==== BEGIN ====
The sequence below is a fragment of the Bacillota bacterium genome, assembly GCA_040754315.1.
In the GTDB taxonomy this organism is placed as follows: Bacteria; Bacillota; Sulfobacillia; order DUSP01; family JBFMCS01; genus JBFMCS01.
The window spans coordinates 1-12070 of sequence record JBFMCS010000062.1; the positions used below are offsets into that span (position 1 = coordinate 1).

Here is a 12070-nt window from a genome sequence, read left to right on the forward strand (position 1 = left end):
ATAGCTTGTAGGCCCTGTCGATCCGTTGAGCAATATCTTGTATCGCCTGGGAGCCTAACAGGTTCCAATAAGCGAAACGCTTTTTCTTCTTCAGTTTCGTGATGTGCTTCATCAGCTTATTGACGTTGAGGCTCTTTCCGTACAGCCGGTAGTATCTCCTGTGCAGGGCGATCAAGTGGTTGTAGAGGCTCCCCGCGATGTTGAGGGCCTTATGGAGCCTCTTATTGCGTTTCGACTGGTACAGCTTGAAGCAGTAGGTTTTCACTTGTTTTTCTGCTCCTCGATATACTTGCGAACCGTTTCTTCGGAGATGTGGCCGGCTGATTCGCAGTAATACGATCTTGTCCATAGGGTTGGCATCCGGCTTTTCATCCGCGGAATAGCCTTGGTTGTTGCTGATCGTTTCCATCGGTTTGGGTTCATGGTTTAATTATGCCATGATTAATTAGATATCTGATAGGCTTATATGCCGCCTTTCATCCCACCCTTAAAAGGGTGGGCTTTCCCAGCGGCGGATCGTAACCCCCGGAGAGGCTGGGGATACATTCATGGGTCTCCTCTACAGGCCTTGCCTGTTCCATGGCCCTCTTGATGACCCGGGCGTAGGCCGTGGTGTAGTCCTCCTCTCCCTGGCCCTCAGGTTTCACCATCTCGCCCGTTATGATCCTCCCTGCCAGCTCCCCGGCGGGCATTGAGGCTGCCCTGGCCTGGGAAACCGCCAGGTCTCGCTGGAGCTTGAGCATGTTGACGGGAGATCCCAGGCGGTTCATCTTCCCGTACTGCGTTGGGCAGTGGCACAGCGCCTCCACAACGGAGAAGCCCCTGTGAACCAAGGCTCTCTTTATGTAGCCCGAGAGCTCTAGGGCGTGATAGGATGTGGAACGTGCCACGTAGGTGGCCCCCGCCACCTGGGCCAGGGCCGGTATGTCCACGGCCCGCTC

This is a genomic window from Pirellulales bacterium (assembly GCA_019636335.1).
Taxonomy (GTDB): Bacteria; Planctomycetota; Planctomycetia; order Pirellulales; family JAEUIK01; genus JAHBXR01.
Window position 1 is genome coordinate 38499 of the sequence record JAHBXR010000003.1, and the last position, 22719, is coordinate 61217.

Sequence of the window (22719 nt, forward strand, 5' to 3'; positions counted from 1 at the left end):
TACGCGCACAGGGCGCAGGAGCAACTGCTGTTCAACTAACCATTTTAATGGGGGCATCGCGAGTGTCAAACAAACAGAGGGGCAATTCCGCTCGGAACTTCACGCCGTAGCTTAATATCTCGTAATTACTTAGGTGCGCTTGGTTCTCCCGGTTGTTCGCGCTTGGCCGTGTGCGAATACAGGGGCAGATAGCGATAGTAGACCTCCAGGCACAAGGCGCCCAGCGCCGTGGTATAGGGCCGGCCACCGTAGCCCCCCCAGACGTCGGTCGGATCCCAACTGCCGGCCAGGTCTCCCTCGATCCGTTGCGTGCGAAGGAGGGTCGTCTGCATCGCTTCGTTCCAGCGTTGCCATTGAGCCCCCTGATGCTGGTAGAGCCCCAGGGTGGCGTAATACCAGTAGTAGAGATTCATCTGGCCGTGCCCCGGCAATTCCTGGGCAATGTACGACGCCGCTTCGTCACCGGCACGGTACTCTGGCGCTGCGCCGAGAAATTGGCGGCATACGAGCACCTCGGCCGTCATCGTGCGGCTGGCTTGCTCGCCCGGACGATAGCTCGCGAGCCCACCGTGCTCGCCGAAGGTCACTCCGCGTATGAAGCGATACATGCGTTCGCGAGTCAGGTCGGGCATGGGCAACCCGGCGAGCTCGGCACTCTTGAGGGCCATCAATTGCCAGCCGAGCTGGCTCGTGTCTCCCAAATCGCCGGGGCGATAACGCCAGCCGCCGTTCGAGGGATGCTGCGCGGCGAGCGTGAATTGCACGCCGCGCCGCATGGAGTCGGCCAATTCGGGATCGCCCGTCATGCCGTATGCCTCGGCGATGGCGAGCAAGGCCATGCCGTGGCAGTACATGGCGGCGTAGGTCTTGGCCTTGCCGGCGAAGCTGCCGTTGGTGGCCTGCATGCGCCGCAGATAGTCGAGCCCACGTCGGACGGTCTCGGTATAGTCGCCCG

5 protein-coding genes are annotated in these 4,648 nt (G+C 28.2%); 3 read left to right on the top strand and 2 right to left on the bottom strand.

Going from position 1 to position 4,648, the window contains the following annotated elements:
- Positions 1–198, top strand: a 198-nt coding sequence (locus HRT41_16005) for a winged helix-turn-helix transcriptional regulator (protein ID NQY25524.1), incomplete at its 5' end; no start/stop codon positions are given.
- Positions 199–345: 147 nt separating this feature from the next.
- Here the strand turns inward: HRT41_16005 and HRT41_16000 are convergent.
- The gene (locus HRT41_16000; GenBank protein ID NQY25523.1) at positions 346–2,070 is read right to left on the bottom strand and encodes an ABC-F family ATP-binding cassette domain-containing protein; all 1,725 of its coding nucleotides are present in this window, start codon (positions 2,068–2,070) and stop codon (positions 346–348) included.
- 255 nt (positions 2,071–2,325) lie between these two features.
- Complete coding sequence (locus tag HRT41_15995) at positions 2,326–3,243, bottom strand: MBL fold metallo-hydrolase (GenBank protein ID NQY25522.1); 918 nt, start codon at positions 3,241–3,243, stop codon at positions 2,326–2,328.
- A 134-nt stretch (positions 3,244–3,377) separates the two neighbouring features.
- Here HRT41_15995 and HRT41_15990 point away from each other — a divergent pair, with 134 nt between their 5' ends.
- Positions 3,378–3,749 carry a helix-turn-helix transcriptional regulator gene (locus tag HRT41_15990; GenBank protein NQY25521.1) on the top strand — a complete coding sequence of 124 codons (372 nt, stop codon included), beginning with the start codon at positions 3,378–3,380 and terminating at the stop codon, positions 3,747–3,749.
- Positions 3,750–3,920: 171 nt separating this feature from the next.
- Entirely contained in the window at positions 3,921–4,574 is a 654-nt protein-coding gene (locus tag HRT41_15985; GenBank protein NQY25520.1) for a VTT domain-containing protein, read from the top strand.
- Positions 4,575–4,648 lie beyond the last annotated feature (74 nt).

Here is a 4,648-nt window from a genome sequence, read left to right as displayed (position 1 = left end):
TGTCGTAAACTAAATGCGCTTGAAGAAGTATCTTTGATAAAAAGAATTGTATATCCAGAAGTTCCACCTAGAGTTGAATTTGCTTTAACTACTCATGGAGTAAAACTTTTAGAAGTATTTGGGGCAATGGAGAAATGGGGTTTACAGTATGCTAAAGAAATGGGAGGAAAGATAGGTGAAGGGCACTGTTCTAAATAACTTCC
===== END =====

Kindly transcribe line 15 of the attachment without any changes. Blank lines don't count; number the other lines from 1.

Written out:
- Here the strand turns inward: HRT41_16005 and HRT41_16000 are convergent.